The first finding is in line with previous studies which failed to find any differences in thyroid parameters between patients with FSS and healthy controls (Neeck and Riedel, 1992; Allain et al., 1997; Inal et al., 2014). However, others reported elevated TSH (Moorkens et al., 2000), lowered circulating fT3 (Riedel et al., 1998; Ruiz-Nunez et al., 2018), or attenuated fT4 (Fuite et al., 2008) in patients with chronic fatigue syndrome or fibromyalgia syndrome. These discrepancies are likely attributable to sample characteristics. For instance, different case definitions of chronic fatigue syndrome have been published, such as the Oxford (Sharpe et al., 1991) and CDC criteria (Fukuda et al., 1994), and there have been numerous modifications to the ACR criteria for fibromyalgia syndrome over the past two decades. In addition, ours was the first study to include patients with irritable bowel syndrome, which despite the syndrome overlap among FSS (Aaron and Buchwald, 2001; Fischer et al., 2013), naturally hampers any comparison with prior research. Similarly, we were careful to exclude patients with overt hypothyroidism or hyperthyroidism as determined by laboratory testing, while not all previous FSS studies adhered to such procedures. While the CDC criteria for chronic fatigue syndrome are very specific in describing conditions exclusionary to its diagnosis and how these should be established (Fukuda et al., 1994), the ACR criteria are far less restrictive by allowing any somatic disease to co-occur with fibromyalgia syndrome (Wolfe et al., 2010). It is thus possible that some of the previous studies contained cases with autoimmune thyroid diseases, which could have inflated any subtle differences between patients and healthy controls. Interestingly, we were still able to demonstrate a significant negative relationship between TSH concentrations and physical fatigue and a positive relationship between fT4 and general fatigue in the present sample. This either suggests that lower TSH and higher fT4 lead to fatigue in patients with FSS, or that prolonged periods of fatigue decrease TSH and increase fT4. Experimental studies may prove useful in examining these hypotheses in greater detail. In addition, the mechanisms underlying the observed links between TSH and physical fatigue should be explored in greater detail by assessing to what extent the thyroid’s secretory capacity or activity of peripheral deiodinases may play a role in this (see, e.g., Ruiz-Nunez et al., 2018).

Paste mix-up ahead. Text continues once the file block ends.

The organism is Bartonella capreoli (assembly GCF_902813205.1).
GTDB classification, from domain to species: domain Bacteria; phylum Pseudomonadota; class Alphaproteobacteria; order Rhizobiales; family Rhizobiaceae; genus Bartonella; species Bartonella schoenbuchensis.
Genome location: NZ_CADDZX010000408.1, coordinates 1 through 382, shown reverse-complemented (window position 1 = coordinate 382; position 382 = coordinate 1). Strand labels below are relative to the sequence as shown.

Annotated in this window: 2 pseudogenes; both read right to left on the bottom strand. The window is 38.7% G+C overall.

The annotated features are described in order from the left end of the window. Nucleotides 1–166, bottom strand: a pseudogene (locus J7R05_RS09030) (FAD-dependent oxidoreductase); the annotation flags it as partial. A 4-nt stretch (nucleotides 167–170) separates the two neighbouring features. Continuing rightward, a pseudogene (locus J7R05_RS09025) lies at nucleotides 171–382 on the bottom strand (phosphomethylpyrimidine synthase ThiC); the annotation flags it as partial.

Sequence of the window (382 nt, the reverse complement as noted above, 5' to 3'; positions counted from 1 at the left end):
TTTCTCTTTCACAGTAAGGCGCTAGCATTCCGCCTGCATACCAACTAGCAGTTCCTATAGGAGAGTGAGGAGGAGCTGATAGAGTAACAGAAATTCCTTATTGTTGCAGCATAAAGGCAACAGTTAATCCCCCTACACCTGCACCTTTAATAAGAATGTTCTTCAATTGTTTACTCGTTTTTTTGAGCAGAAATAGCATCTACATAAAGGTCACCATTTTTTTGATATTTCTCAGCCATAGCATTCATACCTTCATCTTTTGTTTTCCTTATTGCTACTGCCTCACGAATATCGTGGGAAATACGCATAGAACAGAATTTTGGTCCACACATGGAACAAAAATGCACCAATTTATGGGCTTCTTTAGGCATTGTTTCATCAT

The second finding of this study – a negative association between early life adversity and TSH levels in patients with FSS – is novel. Very few studies have investigated how HPT functioning in general may be altered as a result of adverse experiences during childhood. Most recently, Moog et al. (2017) were able to demonstrate that women with moderate to severe childhood trauma had a significantly enhanced risk of subclinical hypothyroidism during pregnancy, as indicated by higher circulating levels of TSH. Another study found altered fT3 in women reporting a history of sexual abuse when compared to non-abused women (Bunevicius et al., 2012). When taken together with the finding of the present study, it is tempting to assume that subtle alterations in HPT functioning represent a mediating pathway between early life adversity and fatigue as present in FSS. This would resonate well with the notion of thyroid allostasis, which describes the wear and tear of the HPT axis in response to various stressors (see Chatzitomaris et al., 2017 for a recent review). The early life period might be particularly sensitive to permanent stress-induced alterations of endocrine systems. Animal research has shown that lower maternal caregiving resulted in lower T3 and higher T4 levels, which appeared to be due to tactile stimulation (Hellstrom et al., 2012). This in turn was linked with epigenetic modifications within the gene encoding the glucocorticoid receptor, thus influencing hypothalamic-pituitary-adrenal (HPA) axis functioning. Given the extant evidence on HPA alterations in patients with FSS (Nater et al., 2011), the HPT axis could thus be a crucial player in translating early life adversity into FSS. Notably, certain types of childhood trauma, namely physical neglect, physical abuse, and sexual abuse appear to have a particularly strong impact on HPT functioning, as suggested by the data of this study and other research in patients with PTSD, borderline personality disorder, or depressive disorders (e.g., Friedman et al., 2005; Plaza et al., 2010; Sinai et al., 2014). This aligns well with recent evidence for a differential impact of trauma subtypes on the neural architecture (Heim et al., 2013). However, the mechanisms underlying these findings have not been examined yet. An alternative explanation is that the CTQ provides more valid estimates of physical abuse, physical neglect, and sexual abuse when compared to emotional abuse and neglect, which is indeed suggested by the original validation study (Bernstein et al., 2003). In conclusion, further studies with are required to directly test the outlined mediation hypotheses, and preferably in larger samples of patients, since extreme levels of abuse and neglect (as present in some individuals with FSS) may otherwise have a disproportionately high impact.